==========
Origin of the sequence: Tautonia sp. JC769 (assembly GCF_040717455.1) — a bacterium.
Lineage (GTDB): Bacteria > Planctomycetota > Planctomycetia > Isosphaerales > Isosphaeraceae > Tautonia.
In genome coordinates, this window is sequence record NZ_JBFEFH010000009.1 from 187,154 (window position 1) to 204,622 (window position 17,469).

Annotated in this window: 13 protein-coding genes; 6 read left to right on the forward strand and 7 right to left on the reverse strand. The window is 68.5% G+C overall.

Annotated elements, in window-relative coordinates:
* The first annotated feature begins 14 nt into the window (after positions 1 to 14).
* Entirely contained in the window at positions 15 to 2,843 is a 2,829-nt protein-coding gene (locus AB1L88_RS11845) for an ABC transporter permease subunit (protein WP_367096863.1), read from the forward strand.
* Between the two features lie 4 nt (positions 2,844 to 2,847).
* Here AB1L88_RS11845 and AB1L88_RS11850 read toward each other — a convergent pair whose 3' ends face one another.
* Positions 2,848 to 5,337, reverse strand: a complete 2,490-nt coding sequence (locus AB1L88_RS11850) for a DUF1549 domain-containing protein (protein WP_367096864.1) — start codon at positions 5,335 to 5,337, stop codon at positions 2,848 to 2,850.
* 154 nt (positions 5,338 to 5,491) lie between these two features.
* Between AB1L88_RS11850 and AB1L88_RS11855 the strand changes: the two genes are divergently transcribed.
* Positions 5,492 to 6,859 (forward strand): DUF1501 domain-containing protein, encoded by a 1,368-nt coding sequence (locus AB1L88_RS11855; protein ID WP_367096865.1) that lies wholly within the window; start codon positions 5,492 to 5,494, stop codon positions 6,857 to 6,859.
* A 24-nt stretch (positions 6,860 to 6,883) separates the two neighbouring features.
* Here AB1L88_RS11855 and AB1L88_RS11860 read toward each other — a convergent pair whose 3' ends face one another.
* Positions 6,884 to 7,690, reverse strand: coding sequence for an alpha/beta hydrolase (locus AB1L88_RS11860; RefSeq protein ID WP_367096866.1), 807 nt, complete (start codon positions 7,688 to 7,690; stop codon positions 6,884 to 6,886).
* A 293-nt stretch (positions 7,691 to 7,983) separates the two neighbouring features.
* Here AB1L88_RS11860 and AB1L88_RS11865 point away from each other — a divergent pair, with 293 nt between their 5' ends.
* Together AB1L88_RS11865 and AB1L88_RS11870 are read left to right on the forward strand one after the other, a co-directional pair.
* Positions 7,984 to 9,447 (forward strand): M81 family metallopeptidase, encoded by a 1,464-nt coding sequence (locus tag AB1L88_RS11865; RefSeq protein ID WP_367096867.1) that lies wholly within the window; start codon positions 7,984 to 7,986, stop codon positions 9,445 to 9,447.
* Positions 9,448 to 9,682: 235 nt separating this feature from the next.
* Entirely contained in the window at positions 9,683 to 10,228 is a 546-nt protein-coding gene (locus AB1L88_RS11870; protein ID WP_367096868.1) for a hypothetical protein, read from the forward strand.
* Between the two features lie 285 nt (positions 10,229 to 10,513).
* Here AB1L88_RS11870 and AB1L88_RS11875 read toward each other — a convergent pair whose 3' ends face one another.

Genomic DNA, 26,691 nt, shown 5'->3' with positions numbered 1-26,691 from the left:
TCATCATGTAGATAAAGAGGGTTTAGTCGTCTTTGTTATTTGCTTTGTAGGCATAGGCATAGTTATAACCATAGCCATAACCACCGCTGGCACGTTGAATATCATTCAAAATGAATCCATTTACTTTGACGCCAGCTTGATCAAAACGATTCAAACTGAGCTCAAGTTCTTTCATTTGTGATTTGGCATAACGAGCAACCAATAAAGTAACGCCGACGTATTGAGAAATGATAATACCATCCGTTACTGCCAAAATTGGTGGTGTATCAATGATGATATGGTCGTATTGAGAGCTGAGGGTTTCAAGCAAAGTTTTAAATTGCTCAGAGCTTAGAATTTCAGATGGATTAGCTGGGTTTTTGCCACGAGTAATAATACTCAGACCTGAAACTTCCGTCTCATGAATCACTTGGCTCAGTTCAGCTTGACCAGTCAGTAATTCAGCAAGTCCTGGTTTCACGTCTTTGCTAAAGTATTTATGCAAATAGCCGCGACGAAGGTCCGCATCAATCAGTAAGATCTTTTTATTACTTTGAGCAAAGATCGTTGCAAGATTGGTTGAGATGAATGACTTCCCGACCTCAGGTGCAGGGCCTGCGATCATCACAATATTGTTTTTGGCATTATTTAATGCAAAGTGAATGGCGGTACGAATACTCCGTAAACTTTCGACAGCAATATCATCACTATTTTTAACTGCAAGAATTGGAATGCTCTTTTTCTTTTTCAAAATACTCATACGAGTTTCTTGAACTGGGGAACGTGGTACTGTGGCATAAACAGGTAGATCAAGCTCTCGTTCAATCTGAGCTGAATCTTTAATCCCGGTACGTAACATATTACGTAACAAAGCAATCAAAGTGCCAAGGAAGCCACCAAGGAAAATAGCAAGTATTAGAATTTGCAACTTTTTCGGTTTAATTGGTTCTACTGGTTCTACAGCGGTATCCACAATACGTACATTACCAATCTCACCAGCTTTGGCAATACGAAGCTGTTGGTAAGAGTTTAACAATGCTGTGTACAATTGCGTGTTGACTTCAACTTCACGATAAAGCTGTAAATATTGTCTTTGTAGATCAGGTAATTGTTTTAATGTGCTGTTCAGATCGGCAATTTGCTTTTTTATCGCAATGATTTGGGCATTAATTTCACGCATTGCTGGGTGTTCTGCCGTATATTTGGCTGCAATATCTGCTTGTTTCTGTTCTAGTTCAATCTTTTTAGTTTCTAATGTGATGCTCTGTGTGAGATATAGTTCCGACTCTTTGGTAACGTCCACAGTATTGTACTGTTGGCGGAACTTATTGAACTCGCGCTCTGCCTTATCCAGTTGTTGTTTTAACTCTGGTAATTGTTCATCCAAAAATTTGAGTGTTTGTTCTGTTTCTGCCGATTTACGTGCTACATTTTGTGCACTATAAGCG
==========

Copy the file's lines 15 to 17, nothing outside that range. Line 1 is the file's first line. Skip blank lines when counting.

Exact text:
* Here AB1L88_RS11855 and AB1L88_RS11860 read toward each other — a convergent pair whose 3' ends face one another.
* Positions 6,884 to 7,690, reverse strand: coding sequence for an alpha/beta hydrolase (locus AB1L88_RS11860; RefSeq protein ID WP_367096866.1), 807 nt, complete (start codon positions 7,688 to 7,690; stop codon positions 6,884 to 6,886).
* A 293-nt stretch (positions 7,691 to 7,983) separates the two neighbouring features.